Monday, July 5, 2010

Though the movie was disappointing enough, one thing that really struck me in Apocalypto is the fable that the tribe’s elder tells the villagers about the man who was unable to fill his want, despite having been given the capabilities of all of the animals. Something very apt for describing my present plight.

Monday, June 21, 2010

Langur on a leash


11.05 am

Laxmibai Nagar, New Delhi.

Saturday, April 17, 2010

'Un'-glorious Bastards...

I just don’t understand it. Could be a problem with me or with Tarantino. Since, I am a nobody and Tarantino, a critically acclaimed moviemaker, probably the problem is with me.

Or maybe it is just that I am unable to appreciate goriness. Be it books, movies or life. I just get bored when they get into this gory part intended to shock the viewer or reader or whoever. I feel kindoff resistant to that whole idea.

The trouble, I admit, is entirely mine. The moment they commence violent gory stuff, I detect the purpose. That dull feeling comes in mind that the guy just wants to accentuate his idea and is trying to nudge the end viewer to attention who he fears to have become inattentive or bored.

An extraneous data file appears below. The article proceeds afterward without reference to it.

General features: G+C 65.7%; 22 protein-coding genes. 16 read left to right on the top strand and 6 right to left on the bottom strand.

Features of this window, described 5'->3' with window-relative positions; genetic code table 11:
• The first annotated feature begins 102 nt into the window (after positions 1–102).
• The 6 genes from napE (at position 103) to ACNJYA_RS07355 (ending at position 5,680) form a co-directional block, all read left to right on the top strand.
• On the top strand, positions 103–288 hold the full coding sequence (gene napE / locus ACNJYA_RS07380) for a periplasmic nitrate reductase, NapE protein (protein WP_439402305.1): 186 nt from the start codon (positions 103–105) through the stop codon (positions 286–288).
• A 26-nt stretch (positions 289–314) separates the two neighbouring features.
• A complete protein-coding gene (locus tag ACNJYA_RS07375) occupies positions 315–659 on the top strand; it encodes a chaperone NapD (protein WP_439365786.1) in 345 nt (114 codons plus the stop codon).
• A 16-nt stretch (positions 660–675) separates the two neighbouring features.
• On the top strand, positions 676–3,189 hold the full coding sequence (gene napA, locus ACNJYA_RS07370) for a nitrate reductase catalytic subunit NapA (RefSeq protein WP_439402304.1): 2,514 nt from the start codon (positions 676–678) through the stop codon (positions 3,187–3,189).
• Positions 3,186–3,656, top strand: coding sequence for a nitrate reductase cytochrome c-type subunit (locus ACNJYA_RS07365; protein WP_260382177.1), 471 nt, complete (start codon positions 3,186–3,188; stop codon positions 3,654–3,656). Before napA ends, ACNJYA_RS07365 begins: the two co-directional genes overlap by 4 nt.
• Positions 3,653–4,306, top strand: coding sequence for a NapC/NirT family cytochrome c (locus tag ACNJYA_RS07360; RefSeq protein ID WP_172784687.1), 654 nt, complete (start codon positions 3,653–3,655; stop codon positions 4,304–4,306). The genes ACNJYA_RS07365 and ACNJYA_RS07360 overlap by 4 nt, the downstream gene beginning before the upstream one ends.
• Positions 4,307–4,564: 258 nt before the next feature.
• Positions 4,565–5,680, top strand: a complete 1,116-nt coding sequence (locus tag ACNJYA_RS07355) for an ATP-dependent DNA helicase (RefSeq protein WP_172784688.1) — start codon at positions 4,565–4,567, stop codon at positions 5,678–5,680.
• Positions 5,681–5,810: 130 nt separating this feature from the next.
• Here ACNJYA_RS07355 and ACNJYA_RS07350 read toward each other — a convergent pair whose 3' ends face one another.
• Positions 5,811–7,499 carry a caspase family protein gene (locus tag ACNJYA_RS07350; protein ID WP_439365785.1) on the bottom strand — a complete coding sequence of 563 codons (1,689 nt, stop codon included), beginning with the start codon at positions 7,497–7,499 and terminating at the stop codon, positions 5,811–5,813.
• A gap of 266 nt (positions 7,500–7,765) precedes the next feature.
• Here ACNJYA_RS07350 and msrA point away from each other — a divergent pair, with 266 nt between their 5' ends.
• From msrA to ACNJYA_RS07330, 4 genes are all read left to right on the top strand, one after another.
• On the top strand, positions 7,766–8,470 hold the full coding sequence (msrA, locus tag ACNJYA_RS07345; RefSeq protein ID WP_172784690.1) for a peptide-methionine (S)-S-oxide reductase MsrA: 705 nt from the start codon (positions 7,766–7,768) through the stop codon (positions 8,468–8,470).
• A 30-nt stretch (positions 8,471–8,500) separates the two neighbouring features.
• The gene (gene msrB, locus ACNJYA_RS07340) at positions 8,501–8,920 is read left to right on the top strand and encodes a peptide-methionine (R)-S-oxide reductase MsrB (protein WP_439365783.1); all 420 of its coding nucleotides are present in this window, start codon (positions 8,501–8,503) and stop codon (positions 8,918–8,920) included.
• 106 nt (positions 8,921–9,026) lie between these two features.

It happened with inglorious bastards too. I got thoroughly bored.

It was a cliché combination of randomness, goriness and a bit of History. Christopher Waltz was good. Nothing other than that. The first part with SS Men firing on the Jewish family hiding beneath the floor was quite predictable. All the sudden reposition to high angle with wood splinters flying, random clatter of machine gun etc. Felt just like one of his oft repeated action scenes which can be traced from Pulp Fiction to Kill Bill.

Rest followed suit.

Randomness from Pulp Fiction, Goriness from Hostel and Action from Kill Bill. Shake Well with some History. You have Inglorious Bastards.

Tarantino should have never tried his hand on WW-II. We have sufficient interesting movies on it. If at all he was desperate to try, he could have at least approached it in a different manner. Not the way he made kill bill or hostel.
Was it a war movie? Probably. Was it an action movie? Probably. Was it fantasy? Probably. And what do you get in the end? A gory action packed WW-II based fantasy fiction without anything notable in particular.